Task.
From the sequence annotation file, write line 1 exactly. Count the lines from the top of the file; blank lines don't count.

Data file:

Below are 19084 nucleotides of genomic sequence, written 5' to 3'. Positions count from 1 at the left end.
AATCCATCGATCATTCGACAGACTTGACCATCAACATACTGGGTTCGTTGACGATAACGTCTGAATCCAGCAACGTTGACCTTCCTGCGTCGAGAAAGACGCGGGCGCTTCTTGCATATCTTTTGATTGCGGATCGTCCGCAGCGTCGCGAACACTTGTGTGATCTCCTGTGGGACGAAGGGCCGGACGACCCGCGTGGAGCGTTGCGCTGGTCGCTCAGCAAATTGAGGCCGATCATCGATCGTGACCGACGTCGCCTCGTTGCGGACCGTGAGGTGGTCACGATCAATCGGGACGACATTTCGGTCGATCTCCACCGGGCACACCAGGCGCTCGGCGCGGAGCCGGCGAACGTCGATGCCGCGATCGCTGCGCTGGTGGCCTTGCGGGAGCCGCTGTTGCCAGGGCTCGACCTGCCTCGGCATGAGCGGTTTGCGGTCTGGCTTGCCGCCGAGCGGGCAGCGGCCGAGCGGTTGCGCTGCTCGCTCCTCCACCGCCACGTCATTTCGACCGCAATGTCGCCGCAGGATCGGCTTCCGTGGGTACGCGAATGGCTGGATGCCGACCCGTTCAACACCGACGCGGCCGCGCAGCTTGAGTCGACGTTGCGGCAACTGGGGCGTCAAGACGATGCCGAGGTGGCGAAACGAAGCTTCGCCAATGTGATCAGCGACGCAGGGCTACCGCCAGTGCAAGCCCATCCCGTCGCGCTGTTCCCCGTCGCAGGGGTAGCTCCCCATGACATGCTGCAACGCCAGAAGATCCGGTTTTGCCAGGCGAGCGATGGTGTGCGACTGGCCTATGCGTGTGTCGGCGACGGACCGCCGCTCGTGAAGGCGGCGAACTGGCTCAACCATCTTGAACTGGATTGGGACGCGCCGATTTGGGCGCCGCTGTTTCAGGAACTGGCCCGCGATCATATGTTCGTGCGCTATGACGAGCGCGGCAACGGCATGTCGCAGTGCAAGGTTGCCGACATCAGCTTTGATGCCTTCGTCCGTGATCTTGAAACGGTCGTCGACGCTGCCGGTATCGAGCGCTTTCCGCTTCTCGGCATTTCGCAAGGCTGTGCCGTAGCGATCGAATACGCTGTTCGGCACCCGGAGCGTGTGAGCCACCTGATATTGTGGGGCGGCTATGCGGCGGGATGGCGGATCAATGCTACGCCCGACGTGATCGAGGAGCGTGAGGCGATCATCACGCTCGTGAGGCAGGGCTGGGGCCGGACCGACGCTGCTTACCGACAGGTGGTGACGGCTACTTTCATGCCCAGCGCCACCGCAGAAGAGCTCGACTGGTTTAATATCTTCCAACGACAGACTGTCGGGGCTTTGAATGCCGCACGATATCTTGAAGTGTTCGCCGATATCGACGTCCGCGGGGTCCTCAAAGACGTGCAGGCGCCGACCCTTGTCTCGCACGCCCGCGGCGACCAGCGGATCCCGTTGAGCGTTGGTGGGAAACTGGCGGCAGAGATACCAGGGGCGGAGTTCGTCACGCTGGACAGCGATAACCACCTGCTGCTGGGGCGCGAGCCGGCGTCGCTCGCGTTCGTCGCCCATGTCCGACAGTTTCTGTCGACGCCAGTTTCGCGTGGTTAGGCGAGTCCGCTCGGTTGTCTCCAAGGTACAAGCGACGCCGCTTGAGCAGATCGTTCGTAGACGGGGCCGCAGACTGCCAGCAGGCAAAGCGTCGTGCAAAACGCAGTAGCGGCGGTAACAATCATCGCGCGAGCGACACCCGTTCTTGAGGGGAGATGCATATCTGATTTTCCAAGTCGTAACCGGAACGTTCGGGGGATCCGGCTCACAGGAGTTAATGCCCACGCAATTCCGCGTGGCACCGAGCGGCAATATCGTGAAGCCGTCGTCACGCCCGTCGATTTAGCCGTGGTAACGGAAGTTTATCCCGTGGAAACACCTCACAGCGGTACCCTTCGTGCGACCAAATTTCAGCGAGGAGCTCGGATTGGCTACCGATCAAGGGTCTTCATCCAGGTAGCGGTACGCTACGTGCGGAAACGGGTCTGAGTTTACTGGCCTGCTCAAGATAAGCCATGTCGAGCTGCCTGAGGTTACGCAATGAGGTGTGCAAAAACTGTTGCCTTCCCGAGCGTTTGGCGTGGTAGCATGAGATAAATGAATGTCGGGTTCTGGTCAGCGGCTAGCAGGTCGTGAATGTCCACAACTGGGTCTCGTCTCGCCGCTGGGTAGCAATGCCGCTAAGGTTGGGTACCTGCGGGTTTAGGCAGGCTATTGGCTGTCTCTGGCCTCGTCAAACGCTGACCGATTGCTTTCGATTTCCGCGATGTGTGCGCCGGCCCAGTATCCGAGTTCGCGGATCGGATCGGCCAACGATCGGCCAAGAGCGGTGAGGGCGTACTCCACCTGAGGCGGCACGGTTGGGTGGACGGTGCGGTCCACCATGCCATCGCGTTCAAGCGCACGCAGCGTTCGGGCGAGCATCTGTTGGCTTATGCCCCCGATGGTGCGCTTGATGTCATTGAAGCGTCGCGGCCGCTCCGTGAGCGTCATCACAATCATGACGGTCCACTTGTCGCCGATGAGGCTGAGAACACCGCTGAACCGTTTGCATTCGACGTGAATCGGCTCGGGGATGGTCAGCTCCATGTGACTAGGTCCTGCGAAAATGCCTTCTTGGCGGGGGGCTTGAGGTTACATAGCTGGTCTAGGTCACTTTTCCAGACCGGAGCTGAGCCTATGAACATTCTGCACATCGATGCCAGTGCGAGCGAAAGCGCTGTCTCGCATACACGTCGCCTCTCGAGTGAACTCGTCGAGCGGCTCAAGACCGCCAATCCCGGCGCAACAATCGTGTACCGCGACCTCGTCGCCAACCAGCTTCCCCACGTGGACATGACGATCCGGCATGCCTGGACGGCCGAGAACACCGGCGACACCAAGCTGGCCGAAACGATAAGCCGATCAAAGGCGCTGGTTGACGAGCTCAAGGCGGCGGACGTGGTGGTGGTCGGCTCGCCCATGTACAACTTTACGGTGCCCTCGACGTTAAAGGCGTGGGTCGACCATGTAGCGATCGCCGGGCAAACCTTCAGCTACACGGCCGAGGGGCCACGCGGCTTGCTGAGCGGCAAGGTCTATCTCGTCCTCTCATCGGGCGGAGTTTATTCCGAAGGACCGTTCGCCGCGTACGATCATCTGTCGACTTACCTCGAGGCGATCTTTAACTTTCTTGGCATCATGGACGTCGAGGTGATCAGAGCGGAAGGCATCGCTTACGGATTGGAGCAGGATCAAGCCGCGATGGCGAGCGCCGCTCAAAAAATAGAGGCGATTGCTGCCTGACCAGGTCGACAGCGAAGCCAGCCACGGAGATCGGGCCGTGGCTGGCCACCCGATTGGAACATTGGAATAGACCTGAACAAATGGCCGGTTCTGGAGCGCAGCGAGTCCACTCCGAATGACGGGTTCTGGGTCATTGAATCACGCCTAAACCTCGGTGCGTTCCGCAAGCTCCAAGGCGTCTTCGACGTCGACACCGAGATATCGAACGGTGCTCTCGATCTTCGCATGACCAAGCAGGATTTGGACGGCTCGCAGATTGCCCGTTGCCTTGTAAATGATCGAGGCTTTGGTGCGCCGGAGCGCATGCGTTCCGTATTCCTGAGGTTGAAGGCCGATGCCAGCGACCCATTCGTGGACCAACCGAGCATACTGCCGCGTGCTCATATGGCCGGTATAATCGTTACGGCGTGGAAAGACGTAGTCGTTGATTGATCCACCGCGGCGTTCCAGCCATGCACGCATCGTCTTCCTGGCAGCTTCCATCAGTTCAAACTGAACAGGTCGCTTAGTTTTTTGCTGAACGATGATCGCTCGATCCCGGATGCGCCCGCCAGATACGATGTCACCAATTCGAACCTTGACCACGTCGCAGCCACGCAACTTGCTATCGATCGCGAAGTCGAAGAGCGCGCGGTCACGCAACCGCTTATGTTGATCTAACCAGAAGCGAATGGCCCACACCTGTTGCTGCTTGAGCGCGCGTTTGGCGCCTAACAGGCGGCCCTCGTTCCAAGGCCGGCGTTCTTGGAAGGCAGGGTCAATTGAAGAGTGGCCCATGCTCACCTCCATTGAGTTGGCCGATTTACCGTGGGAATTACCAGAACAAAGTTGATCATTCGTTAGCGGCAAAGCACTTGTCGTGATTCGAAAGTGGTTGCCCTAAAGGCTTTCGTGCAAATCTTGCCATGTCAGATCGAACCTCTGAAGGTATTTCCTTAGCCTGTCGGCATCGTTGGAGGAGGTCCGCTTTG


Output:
Below are 19084 nucleotides of genomic sequence, written 5' to 3'. Positions count from 1 at the left end.